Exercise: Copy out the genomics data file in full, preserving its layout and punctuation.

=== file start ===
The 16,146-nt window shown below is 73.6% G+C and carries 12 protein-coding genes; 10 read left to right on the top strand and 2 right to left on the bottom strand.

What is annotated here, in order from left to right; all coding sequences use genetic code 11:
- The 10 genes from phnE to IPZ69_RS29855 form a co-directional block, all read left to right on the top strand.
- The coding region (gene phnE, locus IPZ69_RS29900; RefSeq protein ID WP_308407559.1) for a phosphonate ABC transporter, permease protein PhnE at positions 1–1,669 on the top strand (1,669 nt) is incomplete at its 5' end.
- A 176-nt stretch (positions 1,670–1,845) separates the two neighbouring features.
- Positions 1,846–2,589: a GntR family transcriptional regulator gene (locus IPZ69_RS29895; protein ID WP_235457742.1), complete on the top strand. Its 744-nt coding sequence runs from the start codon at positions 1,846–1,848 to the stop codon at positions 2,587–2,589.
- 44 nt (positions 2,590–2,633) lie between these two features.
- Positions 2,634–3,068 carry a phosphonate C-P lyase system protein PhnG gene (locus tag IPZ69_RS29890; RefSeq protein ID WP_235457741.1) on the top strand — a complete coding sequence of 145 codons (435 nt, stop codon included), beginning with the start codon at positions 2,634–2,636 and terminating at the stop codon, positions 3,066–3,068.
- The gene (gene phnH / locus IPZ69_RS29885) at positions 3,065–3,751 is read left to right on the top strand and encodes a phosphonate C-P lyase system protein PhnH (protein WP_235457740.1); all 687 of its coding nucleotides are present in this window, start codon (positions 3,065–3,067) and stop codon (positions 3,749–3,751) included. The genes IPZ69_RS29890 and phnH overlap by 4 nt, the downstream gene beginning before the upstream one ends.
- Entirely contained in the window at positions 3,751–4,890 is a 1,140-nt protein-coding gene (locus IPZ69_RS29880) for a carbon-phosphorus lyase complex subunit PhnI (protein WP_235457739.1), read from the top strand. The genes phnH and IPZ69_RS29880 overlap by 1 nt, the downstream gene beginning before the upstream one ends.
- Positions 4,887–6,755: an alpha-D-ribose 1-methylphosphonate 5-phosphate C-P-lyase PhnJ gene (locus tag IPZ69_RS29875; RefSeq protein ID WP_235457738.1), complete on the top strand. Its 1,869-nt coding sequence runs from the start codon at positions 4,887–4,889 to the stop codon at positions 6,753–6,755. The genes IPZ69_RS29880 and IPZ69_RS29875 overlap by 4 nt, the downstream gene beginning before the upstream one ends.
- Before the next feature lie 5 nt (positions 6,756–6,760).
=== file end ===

The 16,146-nt window shown below is 73.6% G+C and carries 12 protein-coding genes; 10 read left to right on the top strand and 2 right to left on the bottom strand.

What is annotated here, in order from left to right; all coding sequences use genetic code 11:
- The 10 genes from phnE to IPZ69_RS29855 form a co-directional block, all read left to right on the top strand.
- The coding region (gene phnE, locus IPZ69_RS29900; RefSeq protein ID WP_308407559.1) for a phosphonate ABC transporter, permease protein PhnE at positions 1–1,669 on the top strand (1,669 nt) is incomplete at its 5' end.
- A 176-nt stretch (positions 1,670–1,845) separates the two neighbouring features.
- Positions 1,846–2,589: a GntR family transcriptional regulator gene (locus IPZ69_RS29895; protein ID WP_235457742.1), complete on the top strand. Its 744-nt coding sequence runs from the start codon at positions 1,846–1,848 to the stop codon at positions 2,587–2,589.
- 44 nt (positions 2,590–2,633) lie between these two features.
- Positions 2,634–3,068 carry a phosphonate C-P lyase system protein PhnG gene (locus tag IPZ69_RS29890; RefSeq protein ID WP_235457741.1) on the top strand — a complete coding sequence of 145 codons (435 nt, stop codon included), beginning with the start codon at positions 2,634–2,636 and terminating at the stop codon, positions 3,066–3,068.
- The gene (gene phnH / locus IPZ69_RS29885) at positions 3,065–3,751 is read left to right on the top strand and encodes a phosphonate C-P lyase system protein PhnH (protein WP_235457740.1); all 687 of its coding nucleotides are present in this window, start codon (positions 3,065–3,067) and stop codon (positions 3,749–3,751) included. The genes IPZ69_RS29890 and phnH overlap by 4 nt, the downstream gene beginning before the upstream one ends.
- Entirely contained in the window at positions 3,751–4,890 is a 1,140-nt protein-coding gene (locus IPZ69_RS29880) for a carbon-phosphorus lyase complex subunit PhnI (protein WP_235457739.1), read from the top strand. The genes phnH and IPZ69_RS29880 overlap by 1 nt, the downstream gene beginning before the upstream one ends.
- Positions 4,887–6,755: an alpha-D-ribose 1-methylphosphonate 5-phosphate C-P-lyase PhnJ gene (locus tag IPZ69_RS29875; RefSeq protein ID WP_235457738.1), complete on the top strand. Its 1,869-nt coding sequence runs from the start codon at positions 4,887–4,889 to the stop codon at positions 6,753–6,755. The genes IPZ69_RS29880 and IPZ69_RS29875 overlap by 4 nt, the downstream gene beginning before the upstream one ends.
- Before the next feature lie 5 nt (positions 6,756–6,760).